In actuality, the most cancerous brain tumors are a metastasized form of another cancer, which means they grew due to another type of cancer spreading to the brain. If a physician concludes that a brain tumor is cancerous, they will most likely order more tests to ascertain if the patient has cancer in another region of the body. For example, some brain tumors are metastasized forms of melanoma, a rare but hazardous form of skin cancer. Cancer that originates in the brain is typically referred to as “primary brain cancer.”

How Is Brain Cancer Treated?

If the tumor is a form of primary brain cancer, treatment options will depend on whether the tumor is operable. In some cases, brain tumors form in areas of the brain that a surgeon cannot access without causing significant damage to other parts of the brain. If this is the case, the doctor may prescribe medications and therapies designed to shrink the tumor. Many brain tumors respond well to chemotherapy and radiation. 

Suppose another type of cancer caused the brain tumor. In that case, the patient will most likely need to undergo aggressive treatment for the primary cancer, as a brain tumor indicates that the primary cancer is spreading. It’s likely that the treatments the individual receives for their primary cancer, such as chemotherapy and radiation, will also treat the brain tumor.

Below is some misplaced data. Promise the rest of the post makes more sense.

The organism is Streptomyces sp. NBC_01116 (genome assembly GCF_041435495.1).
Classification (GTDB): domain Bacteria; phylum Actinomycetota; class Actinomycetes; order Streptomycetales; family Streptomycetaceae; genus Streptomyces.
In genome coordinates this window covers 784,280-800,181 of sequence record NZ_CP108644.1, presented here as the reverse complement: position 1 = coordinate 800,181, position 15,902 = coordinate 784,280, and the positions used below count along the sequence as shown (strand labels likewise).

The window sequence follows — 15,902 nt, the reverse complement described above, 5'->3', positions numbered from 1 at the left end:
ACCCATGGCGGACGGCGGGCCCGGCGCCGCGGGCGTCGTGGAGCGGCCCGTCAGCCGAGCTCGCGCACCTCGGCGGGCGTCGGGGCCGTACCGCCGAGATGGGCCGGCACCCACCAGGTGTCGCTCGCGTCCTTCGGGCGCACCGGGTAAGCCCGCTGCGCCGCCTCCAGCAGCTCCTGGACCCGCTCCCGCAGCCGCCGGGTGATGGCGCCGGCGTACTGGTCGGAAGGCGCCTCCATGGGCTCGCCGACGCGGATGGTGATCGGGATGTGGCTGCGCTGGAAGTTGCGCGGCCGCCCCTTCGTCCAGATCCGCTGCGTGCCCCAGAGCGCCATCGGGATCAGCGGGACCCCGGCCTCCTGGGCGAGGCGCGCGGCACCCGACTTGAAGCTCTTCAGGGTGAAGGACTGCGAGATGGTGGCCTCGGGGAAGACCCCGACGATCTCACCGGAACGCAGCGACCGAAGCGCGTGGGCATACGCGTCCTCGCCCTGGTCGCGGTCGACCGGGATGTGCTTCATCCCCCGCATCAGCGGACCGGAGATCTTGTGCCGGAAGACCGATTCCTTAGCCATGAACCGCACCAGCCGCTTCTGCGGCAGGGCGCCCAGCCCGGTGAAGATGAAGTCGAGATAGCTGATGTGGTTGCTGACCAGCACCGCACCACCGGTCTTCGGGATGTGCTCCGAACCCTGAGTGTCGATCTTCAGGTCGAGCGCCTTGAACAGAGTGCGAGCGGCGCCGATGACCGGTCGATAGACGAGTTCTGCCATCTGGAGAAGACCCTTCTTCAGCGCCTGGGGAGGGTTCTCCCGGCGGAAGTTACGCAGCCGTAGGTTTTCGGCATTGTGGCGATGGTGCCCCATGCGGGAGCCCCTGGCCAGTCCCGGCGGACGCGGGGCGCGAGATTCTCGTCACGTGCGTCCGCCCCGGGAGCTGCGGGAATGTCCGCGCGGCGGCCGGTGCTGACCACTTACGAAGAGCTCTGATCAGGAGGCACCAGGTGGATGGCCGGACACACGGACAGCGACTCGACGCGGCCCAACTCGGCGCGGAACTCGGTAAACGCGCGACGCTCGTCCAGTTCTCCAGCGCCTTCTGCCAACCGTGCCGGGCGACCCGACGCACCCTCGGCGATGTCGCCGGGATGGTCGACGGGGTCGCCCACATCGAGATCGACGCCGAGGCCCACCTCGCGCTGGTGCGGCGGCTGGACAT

Patients receiving treatment for a brain tumor may need supplemental medical treatment to counteract the effects of the tumor on other cancer therapies. For example, if the tumor has damaged a part of the brain responsible for coordination and balance, the patient may need to attend physical therapy sessions to improve muscle control and movement ability. 

Due to its rarity and the delicacy which treatment requires, there is still much to learn about brain cancer. As such, the prognosis for recovery from brain cancer varies widely, depending on the location of the tumor, its size, and the cause (whether it was primary brain cancer or a metastasized form of another cancer).

The World Trade Center Health Program (WTCHP) provides treatment to responders and 9/11 survivors with brain cancer. This program also provides cancer monitoring for the 9/11 community to provide early detection and improve outcomes. Even if a survivor has not been diagnosed with cancer, it is wise to take part in the WTCHP medical monitoring program as a precautionary measure.